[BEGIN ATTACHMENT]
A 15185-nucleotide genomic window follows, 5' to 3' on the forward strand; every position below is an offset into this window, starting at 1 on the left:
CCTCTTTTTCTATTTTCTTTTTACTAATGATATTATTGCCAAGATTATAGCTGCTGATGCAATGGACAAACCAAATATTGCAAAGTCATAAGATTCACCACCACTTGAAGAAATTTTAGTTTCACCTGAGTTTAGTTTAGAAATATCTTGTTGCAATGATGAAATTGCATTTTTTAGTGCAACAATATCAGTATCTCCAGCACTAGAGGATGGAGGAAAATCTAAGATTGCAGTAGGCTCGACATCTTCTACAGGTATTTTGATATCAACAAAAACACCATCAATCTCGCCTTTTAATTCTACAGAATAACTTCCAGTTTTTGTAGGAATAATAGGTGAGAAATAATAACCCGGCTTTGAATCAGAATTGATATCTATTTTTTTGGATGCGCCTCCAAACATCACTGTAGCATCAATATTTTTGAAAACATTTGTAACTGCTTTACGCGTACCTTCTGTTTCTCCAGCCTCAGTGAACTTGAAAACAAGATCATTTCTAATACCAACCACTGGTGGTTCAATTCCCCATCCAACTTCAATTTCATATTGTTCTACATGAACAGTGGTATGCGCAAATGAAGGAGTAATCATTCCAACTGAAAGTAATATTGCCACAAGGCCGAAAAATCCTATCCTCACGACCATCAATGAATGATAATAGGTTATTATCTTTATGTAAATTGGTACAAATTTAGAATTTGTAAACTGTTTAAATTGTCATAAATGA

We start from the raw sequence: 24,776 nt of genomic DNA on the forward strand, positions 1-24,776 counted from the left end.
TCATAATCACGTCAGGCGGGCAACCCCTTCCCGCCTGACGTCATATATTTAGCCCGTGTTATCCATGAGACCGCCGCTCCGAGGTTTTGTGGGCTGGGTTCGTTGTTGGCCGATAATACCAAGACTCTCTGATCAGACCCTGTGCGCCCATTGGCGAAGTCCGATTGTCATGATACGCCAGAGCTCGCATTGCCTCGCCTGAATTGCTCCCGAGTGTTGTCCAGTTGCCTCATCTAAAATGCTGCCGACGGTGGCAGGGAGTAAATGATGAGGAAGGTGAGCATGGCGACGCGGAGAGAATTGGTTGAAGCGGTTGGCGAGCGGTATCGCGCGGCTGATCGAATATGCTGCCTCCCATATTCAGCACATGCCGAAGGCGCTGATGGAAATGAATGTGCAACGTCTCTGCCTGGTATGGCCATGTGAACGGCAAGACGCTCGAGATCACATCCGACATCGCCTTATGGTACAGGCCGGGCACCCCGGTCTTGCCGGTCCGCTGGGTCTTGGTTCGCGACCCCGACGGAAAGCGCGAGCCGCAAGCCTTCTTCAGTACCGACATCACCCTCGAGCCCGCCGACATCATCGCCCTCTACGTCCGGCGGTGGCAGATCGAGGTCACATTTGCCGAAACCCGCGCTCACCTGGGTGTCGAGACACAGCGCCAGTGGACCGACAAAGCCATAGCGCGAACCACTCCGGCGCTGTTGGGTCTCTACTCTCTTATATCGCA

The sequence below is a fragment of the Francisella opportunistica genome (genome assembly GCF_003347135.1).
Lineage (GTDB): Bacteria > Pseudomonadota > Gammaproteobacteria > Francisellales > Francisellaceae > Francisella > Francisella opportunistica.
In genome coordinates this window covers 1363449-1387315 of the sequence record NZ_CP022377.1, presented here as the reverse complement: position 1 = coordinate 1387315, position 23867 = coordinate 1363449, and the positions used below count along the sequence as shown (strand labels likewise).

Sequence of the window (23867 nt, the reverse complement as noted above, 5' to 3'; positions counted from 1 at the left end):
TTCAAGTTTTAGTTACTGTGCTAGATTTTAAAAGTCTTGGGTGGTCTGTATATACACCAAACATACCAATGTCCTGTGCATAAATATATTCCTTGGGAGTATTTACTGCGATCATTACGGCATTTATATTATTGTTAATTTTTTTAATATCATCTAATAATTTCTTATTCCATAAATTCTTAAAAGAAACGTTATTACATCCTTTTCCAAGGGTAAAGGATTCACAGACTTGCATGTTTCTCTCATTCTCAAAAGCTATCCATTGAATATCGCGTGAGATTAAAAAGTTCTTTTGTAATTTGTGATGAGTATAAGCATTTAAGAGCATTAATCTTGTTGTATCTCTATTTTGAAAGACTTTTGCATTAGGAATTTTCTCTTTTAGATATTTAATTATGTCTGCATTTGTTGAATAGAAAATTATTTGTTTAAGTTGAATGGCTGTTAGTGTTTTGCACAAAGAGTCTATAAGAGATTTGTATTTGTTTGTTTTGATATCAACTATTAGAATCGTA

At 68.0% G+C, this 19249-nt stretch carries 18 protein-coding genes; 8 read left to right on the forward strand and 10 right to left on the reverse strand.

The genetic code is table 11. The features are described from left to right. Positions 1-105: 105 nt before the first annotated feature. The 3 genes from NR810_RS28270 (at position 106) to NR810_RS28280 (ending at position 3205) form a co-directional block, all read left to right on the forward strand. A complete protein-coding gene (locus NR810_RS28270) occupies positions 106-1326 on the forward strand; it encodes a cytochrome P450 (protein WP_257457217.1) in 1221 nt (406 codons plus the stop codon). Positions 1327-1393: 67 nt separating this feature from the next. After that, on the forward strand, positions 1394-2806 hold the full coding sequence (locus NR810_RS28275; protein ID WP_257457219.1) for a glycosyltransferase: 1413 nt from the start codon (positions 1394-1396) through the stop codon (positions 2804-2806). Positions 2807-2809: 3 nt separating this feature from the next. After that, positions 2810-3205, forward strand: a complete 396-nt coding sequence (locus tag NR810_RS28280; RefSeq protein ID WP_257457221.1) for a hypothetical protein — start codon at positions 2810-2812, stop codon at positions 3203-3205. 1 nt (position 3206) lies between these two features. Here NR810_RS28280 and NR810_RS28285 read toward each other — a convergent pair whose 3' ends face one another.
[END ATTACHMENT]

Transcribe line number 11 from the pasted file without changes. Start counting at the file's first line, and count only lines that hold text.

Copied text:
The genetic code is table 11. The features are described from left to right. Positions 1-105: 105 nt before the first annotated feature. The 3 genes from NR810_RS28270 (at position 106) to NR810_RS28280 (ending at position 3205) form a co-directional block, all read left to right on the forward strand. A complete protein-coding gene (locus NR810_RS28270) occupies positions 106-1326 on the forward strand; it encodes a cytochrome P450 (protein WP_257457217.1) in 1221 nt (406 codons plus the stop codon). Positions 1327-1393: 67 nt separating this feature from the next. After that, on the forward strand, positions 1394-2806 hold the full coding sequence (locus NR810_RS28275; protein ID WP_257457219.1) for a glycosyltransferase: 1413 nt from the start codon (positions 1394-1396) through the stop codon (positions 2804-2806). Positions 2807-2809: 3 nt separating this feature from the next. After that, positions 2810-3205, forward strand: a complete 396-nt coding sequence (locus tag NR810_RS28280; RefSeq protein ID WP_257457221.1) for a hypothetical protein — start codon at positions 2810-2812, stop codon at positions 3203-3205. 1 nt (position 3206) lies between these two features. Here NR810_RS28280 and NR810_RS28285 read toward each other — a convergent pair whose 3' ends face one another.